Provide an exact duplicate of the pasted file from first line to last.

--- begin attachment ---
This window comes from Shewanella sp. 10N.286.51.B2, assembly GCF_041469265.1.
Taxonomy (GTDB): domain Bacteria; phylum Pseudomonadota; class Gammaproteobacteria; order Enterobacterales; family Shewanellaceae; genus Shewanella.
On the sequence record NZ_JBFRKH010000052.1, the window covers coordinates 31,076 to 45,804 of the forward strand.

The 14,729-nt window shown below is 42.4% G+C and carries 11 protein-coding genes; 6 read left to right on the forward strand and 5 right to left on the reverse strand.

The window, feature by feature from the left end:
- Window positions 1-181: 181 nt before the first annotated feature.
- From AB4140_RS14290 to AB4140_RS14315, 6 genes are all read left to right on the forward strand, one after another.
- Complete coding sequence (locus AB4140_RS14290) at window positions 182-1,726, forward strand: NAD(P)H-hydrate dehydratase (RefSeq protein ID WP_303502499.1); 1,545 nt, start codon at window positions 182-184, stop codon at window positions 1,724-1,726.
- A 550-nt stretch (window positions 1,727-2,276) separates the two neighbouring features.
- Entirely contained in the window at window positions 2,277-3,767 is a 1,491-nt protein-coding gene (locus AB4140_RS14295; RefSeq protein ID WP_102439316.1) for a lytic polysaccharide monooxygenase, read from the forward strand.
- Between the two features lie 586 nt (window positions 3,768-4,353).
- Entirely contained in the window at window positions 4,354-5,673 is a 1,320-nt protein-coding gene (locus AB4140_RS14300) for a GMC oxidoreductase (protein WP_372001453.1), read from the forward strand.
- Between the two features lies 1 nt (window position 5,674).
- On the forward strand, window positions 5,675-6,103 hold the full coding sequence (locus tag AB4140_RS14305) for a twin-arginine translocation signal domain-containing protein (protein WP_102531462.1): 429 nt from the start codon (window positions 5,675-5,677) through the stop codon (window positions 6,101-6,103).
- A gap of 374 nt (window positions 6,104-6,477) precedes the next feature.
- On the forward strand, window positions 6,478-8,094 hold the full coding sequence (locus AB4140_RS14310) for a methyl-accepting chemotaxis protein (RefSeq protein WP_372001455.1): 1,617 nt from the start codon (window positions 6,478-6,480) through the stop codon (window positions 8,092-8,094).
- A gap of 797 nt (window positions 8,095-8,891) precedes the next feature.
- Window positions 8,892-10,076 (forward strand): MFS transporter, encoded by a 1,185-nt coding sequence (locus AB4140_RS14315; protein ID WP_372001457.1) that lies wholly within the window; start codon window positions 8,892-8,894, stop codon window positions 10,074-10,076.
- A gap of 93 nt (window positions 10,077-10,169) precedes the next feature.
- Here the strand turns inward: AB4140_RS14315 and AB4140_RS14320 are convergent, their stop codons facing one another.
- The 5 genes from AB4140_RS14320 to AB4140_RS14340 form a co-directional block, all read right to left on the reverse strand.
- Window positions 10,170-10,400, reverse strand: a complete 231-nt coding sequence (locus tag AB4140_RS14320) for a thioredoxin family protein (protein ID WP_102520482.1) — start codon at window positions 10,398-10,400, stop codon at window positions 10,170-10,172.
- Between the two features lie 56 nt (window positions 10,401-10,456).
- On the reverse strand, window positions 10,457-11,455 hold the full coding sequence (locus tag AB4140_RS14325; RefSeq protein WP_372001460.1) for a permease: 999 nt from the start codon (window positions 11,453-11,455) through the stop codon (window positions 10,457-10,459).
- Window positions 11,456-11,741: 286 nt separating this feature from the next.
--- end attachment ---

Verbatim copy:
This window comes from Shewanella sp. 10N.286.51.B2, assembly GCF_041469265.1.
Taxonomy (GTDB): domain Bacteria; phylum Pseudomonadota; class Gammaproteobacteria; order Enterobacterales; family Shewanellaceae; genus Shewanella.
On the sequence record NZ_JBFRKH010000052.1, the window covers coordinates 31,076 to 45,804 of the forward strand.

The 14,729-nt window shown below is 42.4% G+C and carries 11 protein-coding genes; 6 read left to right on the forward strand and 5 right to left on the reverse strand.

The window, feature by feature from the left end:
- Window positions 1-181: 181 nt before the first annotated feature.
- From AB4140_RS14290 to AB4140_RS14315, 6 genes are all read left to right on the forward strand, one after another.
- Complete coding sequence (locus AB4140_RS14290) at window positions 182-1,726, forward strand: NAD(P)H-hydrate dehydratase (RefSeq protein ID WP_303502499.1); 1,545 nt, start codon at window positions 182-184, stop codon at window positions 1,724-1,726.
- A 550-nt stretch (window positions 1,727-2,276) separates the two neighbouring features.
- Entirely contained in the window at window positions 2,277-3,767 is a 1,491-nt protein-coding gene (locus AB4140_RS14295; RefSeq protein ID WP_102439316.1) for a lytic polysaccharide monooxygenase, read from the forward strand.
- Between the two features lie 586 nt (window positions 3,768-4,353).
- Entirely contained in the window at window positions 4,354-5,673 is a 1,320-nt protein-coding gene (locus AB4140_RS14300) for a GMC oxidoreductase (protein WP_372001453.1), read from the forward strand.
- Between the two features lies 1 nt (window position 5,674).
- On the forward strand, window positions 5,675-6,103 hold the full coding sequence (locus tag AB4140_RS14305) for a twin-arginine translocation signal domain-containing protein (protein WP_102531462.1): 429 nt from the start codon (window positions 5,675-5,677) through the stop codon (window positions 6,101-6,103).
- A gap of 374 nt (window positions 6,104-6,477) precedes the next feature.
- On the forward strand, window positions 6,478-8,094 hold the full coding sequence (locus AB4140_RS14310) for a methyl-accepting chemotaxis protein (RefSeq protein WP_372001455.1): 1,617 nt from the start codon (window positions 6,478-6,480) through the stop codon (window positions 8,092-8,094).
- A gap of 797 nt (window positions 8,095-8,891) precedes the next feature.
- Window positions 8,892-10,076 (forward strand): MFS transporter, encoded by a 1,185-nt coding sequence (locus AB4140_RS14315; protein ID WP_372001457.1) that lies wholly within the window; start codon window positions 8,892-8,894, stop codon window positions 10,074-10,076.
- A gap of 93 nt (window positions 10,077-10,169) precedes the next feature.
- Here the strand turns inward: AB4140_RS14315 and AB4140_RS14320 are convergent, their stop codons facing one another.
- The 5 genes from AB4140_RS14320 to AB4140_RS14340 form a co-directional block, all read right to left on the reverse strand.
- Window positions 10,170-10,400, reverse strand: a complete 231-nt coding sequence (locus tag AB4140_RS14320) for a thioredoxin family protein (protein ID WP_102520482.1) — start codon at window positions 10,398-10,400, stop codon at window positions 10,170-10,172.
- Between the two features lie 56 nt (window positions 10,401-10,456).
- On the reverse strand, window positions 10,457-11,455 hold the full coding sequence (locus tag AB4140_RS14325; RefSeq protein WP_372001460.1) for a permease: 999 nt from the start codon (window positions 11,453-11,455) through the stop codon (window positions 10,457-10,459).
- Window positions 11,456-11,741: 286 nt separating this feature from the next.